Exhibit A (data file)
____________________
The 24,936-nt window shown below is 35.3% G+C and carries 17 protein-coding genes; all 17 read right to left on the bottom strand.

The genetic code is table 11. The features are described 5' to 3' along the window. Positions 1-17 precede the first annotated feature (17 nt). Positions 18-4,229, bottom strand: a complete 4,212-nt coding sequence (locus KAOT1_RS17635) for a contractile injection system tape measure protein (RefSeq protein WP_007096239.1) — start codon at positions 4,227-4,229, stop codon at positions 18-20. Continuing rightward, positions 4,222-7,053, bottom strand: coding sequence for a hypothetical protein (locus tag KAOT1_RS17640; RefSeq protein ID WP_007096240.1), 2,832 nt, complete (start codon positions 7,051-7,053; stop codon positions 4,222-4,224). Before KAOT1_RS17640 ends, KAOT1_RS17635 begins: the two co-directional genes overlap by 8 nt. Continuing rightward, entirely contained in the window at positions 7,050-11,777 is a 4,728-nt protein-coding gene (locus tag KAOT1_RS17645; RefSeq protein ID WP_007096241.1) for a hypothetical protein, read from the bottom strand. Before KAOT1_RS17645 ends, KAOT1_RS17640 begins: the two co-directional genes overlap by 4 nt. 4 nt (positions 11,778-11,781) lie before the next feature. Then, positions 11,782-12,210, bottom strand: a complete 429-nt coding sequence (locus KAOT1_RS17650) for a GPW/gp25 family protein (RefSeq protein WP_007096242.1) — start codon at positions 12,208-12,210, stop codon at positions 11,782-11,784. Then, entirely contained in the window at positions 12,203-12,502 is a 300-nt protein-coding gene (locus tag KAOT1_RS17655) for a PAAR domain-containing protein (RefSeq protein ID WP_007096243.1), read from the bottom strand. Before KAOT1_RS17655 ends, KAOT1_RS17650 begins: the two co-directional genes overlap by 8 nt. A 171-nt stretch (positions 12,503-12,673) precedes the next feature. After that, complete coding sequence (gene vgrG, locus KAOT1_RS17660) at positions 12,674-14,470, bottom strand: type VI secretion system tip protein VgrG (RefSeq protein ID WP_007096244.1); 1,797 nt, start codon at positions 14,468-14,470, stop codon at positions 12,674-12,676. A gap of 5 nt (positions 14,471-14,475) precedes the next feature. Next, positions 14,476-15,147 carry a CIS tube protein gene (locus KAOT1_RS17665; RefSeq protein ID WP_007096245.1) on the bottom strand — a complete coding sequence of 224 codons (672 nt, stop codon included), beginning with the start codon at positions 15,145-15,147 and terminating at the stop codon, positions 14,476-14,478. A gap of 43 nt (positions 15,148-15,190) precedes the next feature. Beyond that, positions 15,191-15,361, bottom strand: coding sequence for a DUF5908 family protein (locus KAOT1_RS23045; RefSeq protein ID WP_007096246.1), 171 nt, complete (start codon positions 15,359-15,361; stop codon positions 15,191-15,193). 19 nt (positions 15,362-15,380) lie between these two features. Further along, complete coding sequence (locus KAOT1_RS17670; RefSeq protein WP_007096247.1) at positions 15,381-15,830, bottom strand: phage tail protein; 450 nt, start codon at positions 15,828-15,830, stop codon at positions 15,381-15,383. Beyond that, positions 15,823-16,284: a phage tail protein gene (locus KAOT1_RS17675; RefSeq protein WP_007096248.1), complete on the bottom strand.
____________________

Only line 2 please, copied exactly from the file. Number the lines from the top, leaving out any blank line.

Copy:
The genetic code is table 11. The features are described 5' to 3' along the window. Positions 1-17 precede the first annotated feature (17 nt). Positions 18-4,229, bottom strand: a complete 4,212-nt coding sequence (locus KAOT1_RS17635) for a contractile injection system tape measure protein (RefSeq protein WP_007096239.1) — start codon at positions 4,227-4,229, stop codon at positions 18-20. Continuing rightward, positions 4,222-7,053, bottom strand: coding sequence for a hypothetical protein (locus tag KAOT1_RS17640; RefSeq protein ID WP_007096240.1), 2,832 nt, complete (start codon positions 7,051-7,053; stop codon positions 4,222-4,224). Before KAOT1_RS17640 ends, KAOT1_RS17635 begins: the two co-directional genes overlap by 8 nt. Continuing rightward, entirely contained in the window at positions 7,050-11,777 is a 4,728-nt protein-coding gene (locus tag KAOT1_RS17645; RefSeq protein ID WP_007096241.1) for a hypothetical protein, read from the bottom strand. Before KAOT1_RS17645 ends, KAOT1_RS17640 begins: the two co-directional genes overlap by 4 nt. 4 nt (positions 11,778-11,781) lie before the next feature. Then, positions 11,782-12,210, bottom strand: a complete 429-nt coding sequence (locus KAOT1_RS17650) for a GPW/gp25 family protein (RefSeq protein WP_007096242.1) — start codon at positions 12,208-12,210, stop codon at positions 11,782-11,784. Then, entirely contained in the window at positions 12,203-12,502 is a 300-nt protein-coding gene (locus tag KAOT1_RS17655) for a PAAR domain-containing protein (RefSeq protein ID WP_007096243.1), read from the bottom strand. Before KAOT1_RS17655 ends, KAOT1_RS17650 begins: the two co-directional genes overlap by 8 nt. A 171-nt stretch (positions 12,503-12,673) precedes the next feature. After that, complete coding sequence (gene vgrG, locus KAOT1_RS17660) at positions 12,674-14,470, bottom strand: type VI secretion system tip protein VgrG (RefSeq protein ID WP_007096244.1); 1,797 nt, start codon at positions 14,468-14,470, stop codon at positions 12,674-12,676. A gap of 5 nt (positions 14,471-14,475) precedes the next feature. Next, positions 14,476-15,147 carry a CIS tube protein gene (locus KAOT1_RS17665; RefSeq protein ID WP_007096245.1) on the bottom strand — a complete coding sequence of 224 codons (672 nt, stop codon included), beginning with the start codon at positions 15,145-15,147 and terminating at the stop codon, positions 14,476-14,478. A gap of 43 nt (positions 15,148-15,190) precedes the next feature. Beyond that, positions 15,191-15,361, bottom strand: coding sequence for a DUF5908 family protein (locus KAOT1_RS23045; RefSeq protein ID WP_007096246.1), 171 nt, complete (start codon positions 15,359-15,361; stop codon positions 15,191-15,193). 19 nt (positions 15,362-15,380) lie between these two features. Further along, complete coding sequence (locus KAOT1_RS17670; RefSeq protein WP_007096247.1) at positions 15,381-15,830, bottom strand: phage tail protein; 450 nt, start codon at positions 15,828-15,830, stop codon at positions 15,381-15,383. Beyond that, positions 15,823-16,284: a phage tail protein gene (locus KAOT1_RS17675; RefSeq protein WP_007096248.1), complete on the bottom strand.